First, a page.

The Diminutive Tyrannosaur Moros intrepidus

A small, but speedy dinosaur is the newest member of the Superfamily Tyrannosauroidea, a distant relative of the most famous dinosaur of all Tyrannosaurus rexT. rex et al might have a reputation for being giant, bone-crunching apex predators, but for much of their evolutionary history, the Tyrannosaurs have been rather over-shadowed by other super-sized dinosaur carnivores.  Indeed, it was only in the last few million years of the Cretaceous that these types of Theropod emerged as the apex predators of northern latitudes.  The new dinosaur, named Moros intrepidus, at approximately 78 kilograms (data range 53 to 85 kilograms), around the same bodyweight as a South American Jaguar (Panthera onca), is about ninety times lighter than its famous top-of-the-food-chain relative.

Ironically, contrary to public opinion, M. intrepidus might just be more typical of the Tyrannosauroidea bauplan than its more famous relatives – Gorgosaurus, Albertosaurus and T. rex.

The Newly Described Moros intrepidus from the Late Cretaceous of Central Utah

Life reconstruction Moros intrepidus.

Moros intrepidus from the Late Cretaceous of central Utah.

Picture Credit: Jorge Gonzalez

Teeth and a Hind Limb from a New Theropod

The fossilised remains of a partial right leg consisting of a femur, a tibia, metatarsal bones and some toe bones from the fourth toe were discovered in sediments representing the lower Mussentuchit Member of the Cedar Mountain Formation located in Emery County (Utah).  These fossils, in conjunction with isolated teeth from the front portion of the upper jaw (premaxilla) found nearby provide the basis for this new taxon.  The deposits represent a terrestrial environment, a large delta and they date from approximately 96 million years ago (Cenomanian faunal stage of the Late Cretaceous).

Moros intrepidus represents the oldest known Cretaceous-aged tyrannosauroid discovered to date in North America. It extends the definitive fossil record for these types of dinosaurs by around 15 million years.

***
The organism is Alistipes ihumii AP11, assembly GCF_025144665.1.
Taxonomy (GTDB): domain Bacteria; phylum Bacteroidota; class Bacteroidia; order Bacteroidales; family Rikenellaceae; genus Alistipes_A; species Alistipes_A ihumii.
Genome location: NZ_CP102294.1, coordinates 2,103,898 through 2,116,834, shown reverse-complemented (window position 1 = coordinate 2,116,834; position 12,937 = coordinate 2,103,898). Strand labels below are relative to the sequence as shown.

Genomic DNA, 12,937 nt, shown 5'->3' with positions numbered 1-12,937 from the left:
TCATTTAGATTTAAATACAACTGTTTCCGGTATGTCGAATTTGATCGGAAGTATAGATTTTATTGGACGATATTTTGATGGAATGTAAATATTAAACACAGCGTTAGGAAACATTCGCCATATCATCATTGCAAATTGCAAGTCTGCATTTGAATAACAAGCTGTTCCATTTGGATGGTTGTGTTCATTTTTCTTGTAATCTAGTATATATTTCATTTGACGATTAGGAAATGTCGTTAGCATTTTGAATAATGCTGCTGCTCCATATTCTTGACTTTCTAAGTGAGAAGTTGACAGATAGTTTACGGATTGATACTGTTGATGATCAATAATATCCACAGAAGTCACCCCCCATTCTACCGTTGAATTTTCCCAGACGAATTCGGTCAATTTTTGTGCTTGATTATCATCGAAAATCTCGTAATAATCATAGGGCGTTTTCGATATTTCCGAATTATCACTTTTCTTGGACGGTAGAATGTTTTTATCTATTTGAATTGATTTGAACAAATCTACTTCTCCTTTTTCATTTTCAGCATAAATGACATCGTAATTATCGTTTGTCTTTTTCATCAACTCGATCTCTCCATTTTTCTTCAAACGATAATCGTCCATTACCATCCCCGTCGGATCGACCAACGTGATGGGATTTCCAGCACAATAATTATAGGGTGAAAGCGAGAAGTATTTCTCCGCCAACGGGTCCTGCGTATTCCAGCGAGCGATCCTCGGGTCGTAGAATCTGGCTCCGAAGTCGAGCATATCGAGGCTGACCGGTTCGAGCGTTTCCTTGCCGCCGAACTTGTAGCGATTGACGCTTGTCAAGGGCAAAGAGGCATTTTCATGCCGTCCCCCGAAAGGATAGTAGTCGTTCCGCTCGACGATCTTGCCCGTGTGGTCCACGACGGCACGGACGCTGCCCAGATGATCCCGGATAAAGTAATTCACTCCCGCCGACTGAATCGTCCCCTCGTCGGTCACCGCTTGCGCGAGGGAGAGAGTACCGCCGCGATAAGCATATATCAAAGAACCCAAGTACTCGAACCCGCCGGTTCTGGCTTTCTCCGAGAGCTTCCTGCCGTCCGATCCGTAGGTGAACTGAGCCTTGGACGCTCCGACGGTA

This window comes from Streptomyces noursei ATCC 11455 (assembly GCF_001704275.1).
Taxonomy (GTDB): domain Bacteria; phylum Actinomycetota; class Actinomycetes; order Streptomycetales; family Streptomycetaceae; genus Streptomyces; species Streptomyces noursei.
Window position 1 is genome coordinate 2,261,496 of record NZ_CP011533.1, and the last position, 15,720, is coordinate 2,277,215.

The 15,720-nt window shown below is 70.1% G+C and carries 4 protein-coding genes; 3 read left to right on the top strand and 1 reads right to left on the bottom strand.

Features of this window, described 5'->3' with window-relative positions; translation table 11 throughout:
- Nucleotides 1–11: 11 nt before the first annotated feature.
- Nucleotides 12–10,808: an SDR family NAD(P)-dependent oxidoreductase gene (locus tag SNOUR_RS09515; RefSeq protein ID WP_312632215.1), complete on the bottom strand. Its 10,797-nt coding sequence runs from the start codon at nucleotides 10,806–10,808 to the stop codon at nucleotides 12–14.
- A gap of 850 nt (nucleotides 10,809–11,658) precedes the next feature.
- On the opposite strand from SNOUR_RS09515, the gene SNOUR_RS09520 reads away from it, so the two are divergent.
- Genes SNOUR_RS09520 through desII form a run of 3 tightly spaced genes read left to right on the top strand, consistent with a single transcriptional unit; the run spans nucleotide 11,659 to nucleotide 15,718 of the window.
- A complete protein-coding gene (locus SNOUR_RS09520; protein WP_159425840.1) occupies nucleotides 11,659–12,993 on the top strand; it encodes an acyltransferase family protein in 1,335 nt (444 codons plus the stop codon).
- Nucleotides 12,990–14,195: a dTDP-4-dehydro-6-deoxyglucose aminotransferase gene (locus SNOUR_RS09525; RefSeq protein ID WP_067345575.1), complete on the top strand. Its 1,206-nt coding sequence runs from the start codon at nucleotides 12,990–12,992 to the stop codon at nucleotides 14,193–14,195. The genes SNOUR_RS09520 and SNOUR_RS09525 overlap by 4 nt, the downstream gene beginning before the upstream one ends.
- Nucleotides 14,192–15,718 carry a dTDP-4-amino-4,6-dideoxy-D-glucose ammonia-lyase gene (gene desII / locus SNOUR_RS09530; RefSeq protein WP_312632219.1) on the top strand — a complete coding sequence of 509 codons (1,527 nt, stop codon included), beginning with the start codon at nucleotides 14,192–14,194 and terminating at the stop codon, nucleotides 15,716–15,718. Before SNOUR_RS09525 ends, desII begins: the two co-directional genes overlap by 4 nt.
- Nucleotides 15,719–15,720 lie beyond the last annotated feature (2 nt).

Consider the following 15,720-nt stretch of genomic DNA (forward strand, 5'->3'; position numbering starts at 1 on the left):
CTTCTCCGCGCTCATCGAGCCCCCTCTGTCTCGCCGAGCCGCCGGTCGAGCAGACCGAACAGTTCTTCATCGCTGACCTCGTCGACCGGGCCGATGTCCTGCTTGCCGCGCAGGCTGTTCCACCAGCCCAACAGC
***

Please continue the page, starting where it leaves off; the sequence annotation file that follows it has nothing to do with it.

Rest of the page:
The Temporal Relationships and Phylogeny of the Tyrannosauroidea

Moros intrepidus fills a 15-million-year evolutionary gap.

Phylogenetic and temporal relationships between tyrannosauroids and an examination of faunal turnover.  The Allosaurs/Megaraptor apex predator niche was gradually taken over by Tyrannosaurs.

Picture Credit: Nature Communications Biology

In the diagram (above), the section on the left (a), shows the fossil record gap between Late Jurassic tyrannosauroids and much larger Late Cretaceous members of the Tyrannosauridae family such as Lythronax (L. argestes).  Section (b) demonstrates the temporal range of these Theropods and the change in bauplan, whilst (c) demonstrates key evolutionary anatomical changes.  The blue and pink coloured shapes in (d) reflect the transition from Allosaur/Megaraptoran dominated ecosystems to Tyrannosaur dominated palaeoenvironments.

A Changing of the Guard When it Comes to Apex Predators

Palaeontologists know that the Tyrannosaur lineage dates back a long way.  For example, basal tyrannosaurids such as Stokesosaurus (S. clevelandi) are known from Upper Jurassic deposits of Utah.  By the Late Cretaceous (Campanian faunal stage), Tyrannosaurs were large and had become the iconic apex predators beloved by dinosaur fans and film directors.  The fossil record for North American Tyrannosaurs was essentially blank, giving palaeontologists a T. rex skull-sized headache when it came to piecing together how these Theropods changed over time.

The discovery of Moros helps to narrow a 70-million-year-gap in the fossil record of tyrant lizards in North America.

Lead-author of the study, published in “Nature Communications” Lindsay Zanno of the North Carolina Museum of Natural Sciences explained:

“When and how quickly Tyrannosaurs went from wallflower to prom king has been vexing palaeontologists for a long time.  The only way to attack this problem was to get out there and find more data on these rare animals.”

A Silhouette of M. intrepidus Showing the Anatomical Position of the Known Fossil Material

Moros intrepidus silhouette showing placement of known fossil elements.

Silhouette of M. intrepidus showing known fossil elements.  Key = (g) femur, (h) tibia, (i) fourth metatarsal, (j) second metatarsal, and (k) pedal phalanges of the fourth digit.   Scale bar (c) 1 m, (g–k) 5 mm.  Note the tooth (views d-f) are not to scale.